Design Strategy & Empathy Mapping
In our @blendinghabits conquest to help people activate their creative mind (and through that, enable rapid problem-solving), I came across the open online Design-Led Strategy course provided by the University of Sydney. I signed up, as it did sound good.
Design(-Led) Strategy, an approach to strategy formulation which leverages the strengths of Design Thinking, enables you to create an effective corporate or public sector strategy through close dialogue and continuous feedback with your customer and consumer. As a result, it guarantees the interaction you need with your end-users to deliver a fitting product or service. And embraces Design Thinking to drag executives out of the boardroom and to the front-line.
A few weeks into the course, I realised it also offers various hands-on tools that can help public sector servants in understanding citizen pain points (and in turn, create creative solutions) and decided to share some of them. One of which, is the Empathy Map. When you talk to end-users trying to explore or validate a problem, an Empathy Map helps you to record a customer’s reactions, giving you a deeper understanding of your customer’ needs, motivations and limitations.
So how does it work? Imagine you are about to conduct an interview with a customer to better understand his / her needs and pain points. During your interaction with the customer, draw a 4 quadrant diagram (or something like the one below) and jot down the user’s reactions/ answers in each quadrant based on what the user Thinks, Feels, Says and Does. It’s best to do this with a team to avoid personal bias towards observations of the customer.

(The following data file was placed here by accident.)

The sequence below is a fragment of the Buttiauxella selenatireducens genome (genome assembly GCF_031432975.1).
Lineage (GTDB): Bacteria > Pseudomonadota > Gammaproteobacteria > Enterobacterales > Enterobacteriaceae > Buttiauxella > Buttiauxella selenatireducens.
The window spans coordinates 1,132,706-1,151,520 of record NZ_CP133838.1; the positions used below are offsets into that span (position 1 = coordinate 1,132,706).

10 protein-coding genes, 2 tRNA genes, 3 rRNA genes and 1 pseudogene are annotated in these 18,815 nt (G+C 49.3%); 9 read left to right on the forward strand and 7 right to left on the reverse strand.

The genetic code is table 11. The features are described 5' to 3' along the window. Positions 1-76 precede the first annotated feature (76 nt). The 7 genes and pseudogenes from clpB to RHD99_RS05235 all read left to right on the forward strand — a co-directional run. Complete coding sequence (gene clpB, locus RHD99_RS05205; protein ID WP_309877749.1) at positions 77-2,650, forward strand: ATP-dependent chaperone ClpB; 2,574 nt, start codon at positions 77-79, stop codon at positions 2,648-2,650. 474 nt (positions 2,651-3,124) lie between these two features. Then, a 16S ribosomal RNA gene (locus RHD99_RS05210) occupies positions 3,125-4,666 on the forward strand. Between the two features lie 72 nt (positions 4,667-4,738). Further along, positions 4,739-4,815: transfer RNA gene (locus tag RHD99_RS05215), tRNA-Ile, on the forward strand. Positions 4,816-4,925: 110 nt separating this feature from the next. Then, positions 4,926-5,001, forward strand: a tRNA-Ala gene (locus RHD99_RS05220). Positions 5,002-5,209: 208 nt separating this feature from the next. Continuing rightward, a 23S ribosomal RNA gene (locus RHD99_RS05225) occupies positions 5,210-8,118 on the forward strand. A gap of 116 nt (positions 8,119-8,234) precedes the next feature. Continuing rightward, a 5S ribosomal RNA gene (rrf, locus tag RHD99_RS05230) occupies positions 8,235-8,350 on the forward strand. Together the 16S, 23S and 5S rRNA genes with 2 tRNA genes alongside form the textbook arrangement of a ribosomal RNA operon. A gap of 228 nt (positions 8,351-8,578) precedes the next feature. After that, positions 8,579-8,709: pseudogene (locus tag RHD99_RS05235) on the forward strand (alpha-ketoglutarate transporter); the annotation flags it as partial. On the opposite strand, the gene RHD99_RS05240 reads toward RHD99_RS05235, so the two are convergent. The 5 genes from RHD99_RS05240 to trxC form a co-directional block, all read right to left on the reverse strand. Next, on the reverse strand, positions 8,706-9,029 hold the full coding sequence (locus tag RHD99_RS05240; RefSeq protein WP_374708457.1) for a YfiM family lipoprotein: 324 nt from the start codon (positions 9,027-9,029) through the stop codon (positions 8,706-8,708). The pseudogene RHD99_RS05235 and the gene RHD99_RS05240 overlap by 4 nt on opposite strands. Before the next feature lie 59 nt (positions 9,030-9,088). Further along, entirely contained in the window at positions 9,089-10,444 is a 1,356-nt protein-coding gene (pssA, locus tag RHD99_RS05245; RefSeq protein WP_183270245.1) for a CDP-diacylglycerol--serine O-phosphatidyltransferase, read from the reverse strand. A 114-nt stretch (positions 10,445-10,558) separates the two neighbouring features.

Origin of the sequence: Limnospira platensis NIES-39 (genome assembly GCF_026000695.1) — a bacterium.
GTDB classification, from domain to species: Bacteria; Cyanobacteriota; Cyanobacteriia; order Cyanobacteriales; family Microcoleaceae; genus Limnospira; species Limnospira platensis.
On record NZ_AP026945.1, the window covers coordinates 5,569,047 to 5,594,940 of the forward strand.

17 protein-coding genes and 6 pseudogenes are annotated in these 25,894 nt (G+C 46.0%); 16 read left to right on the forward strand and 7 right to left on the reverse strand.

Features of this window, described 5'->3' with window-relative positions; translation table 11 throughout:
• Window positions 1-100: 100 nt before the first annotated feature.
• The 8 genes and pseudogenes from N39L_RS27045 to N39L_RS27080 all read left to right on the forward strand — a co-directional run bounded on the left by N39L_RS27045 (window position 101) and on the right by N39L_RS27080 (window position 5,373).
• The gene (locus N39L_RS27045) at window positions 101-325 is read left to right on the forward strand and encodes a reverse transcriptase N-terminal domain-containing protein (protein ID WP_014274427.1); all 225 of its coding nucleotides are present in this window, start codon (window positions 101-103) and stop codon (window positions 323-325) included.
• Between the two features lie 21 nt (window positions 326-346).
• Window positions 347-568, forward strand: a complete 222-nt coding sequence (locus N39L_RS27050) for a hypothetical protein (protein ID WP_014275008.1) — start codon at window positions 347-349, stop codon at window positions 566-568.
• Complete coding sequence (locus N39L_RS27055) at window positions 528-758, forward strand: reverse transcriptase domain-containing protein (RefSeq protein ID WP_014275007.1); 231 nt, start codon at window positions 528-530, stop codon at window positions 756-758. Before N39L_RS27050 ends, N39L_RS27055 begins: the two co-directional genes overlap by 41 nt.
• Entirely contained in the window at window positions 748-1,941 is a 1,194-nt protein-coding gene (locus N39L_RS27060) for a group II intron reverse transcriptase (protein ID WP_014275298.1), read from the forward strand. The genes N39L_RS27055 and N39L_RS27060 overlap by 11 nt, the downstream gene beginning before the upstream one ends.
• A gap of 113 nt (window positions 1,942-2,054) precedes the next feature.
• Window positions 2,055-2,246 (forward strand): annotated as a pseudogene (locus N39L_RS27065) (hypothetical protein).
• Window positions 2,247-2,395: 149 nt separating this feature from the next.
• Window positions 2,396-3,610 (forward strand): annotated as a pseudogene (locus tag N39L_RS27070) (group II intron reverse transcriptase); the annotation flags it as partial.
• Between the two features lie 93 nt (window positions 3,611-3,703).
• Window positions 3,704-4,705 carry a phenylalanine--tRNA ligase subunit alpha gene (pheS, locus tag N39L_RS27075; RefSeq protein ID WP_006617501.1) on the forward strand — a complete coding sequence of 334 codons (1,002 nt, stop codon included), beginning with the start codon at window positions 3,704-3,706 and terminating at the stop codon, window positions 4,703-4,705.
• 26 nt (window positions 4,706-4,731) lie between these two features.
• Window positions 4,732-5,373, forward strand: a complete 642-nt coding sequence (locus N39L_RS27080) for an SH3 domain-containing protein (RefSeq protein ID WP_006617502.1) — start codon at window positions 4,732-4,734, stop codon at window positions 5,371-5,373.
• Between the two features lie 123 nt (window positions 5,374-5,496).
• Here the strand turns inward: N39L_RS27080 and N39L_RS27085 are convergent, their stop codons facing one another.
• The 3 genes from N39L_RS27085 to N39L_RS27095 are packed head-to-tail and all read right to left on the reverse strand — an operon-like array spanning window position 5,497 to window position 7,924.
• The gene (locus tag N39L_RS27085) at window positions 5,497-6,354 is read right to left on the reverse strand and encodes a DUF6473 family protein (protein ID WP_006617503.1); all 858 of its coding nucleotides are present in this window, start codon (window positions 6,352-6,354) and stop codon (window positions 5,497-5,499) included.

From the mapping, you can now create a list of the user’s most pressing needs, which will help you to identify the actual problem or pain point that you need to tackle.
When you have identified the actual problem, it’s best to create a problem definition statement (a 1 or 2 sentence description of the problem that needs to be addressed). More on this in a later blog.
To conclude, such tools help you to quickly identify a user’s need and puts you straight into a ‘solution-development’ mode. It’s easy to use and readily available for everyone. Interested in doing the same course? Just find the link below.
Good luck and more useful tools will follow! 🙂